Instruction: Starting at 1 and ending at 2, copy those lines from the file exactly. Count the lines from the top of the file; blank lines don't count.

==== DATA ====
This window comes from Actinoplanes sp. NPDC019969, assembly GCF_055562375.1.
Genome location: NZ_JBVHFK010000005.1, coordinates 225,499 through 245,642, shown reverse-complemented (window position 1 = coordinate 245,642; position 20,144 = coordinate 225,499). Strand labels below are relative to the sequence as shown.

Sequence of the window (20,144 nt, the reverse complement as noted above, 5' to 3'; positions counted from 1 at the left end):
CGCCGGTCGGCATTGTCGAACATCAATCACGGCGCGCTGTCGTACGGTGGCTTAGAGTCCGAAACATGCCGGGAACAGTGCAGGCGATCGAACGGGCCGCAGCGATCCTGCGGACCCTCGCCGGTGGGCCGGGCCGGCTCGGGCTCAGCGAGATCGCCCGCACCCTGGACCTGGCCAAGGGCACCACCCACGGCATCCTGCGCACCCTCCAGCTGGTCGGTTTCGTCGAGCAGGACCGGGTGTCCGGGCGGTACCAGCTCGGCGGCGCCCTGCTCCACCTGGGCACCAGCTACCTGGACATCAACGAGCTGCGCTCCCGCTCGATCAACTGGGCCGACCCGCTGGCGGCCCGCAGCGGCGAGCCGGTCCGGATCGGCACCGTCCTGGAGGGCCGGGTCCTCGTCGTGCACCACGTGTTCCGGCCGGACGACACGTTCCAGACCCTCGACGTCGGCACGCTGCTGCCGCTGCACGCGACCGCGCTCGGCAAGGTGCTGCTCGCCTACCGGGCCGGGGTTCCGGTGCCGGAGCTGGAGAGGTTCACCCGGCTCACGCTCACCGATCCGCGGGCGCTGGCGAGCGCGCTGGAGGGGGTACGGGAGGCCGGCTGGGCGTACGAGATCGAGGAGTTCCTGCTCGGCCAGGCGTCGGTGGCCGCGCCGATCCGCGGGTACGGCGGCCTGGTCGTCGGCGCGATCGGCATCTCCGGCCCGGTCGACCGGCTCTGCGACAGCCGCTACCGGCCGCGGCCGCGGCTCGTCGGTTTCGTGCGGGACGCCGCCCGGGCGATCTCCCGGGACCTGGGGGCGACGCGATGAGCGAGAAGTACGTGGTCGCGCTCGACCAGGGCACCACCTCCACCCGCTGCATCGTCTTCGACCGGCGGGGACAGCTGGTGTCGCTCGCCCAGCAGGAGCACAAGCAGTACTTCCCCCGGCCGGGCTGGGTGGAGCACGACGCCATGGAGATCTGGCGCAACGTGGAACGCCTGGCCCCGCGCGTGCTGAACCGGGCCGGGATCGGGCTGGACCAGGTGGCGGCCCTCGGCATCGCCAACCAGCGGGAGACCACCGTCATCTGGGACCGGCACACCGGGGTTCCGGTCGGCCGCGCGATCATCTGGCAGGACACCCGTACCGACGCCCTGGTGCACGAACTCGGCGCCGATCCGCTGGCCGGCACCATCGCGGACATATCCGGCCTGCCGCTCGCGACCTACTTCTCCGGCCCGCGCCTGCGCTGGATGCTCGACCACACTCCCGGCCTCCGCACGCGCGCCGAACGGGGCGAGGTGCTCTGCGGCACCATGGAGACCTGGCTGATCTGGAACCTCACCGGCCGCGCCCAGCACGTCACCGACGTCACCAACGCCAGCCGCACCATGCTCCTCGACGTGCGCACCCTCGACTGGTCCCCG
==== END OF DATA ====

This window comes from Actinoplanes sp. NPDC019969, assembly GCF_055562375.1.
Genome location: NZ_JBVHFK010000005.1, coordinates 225,499 through 245,642, shown reverse-complemented (window position 1 = coordinate 245,642; position 20,144 = coordinate 225,499). Strand labels below are relative to the sequence as shown.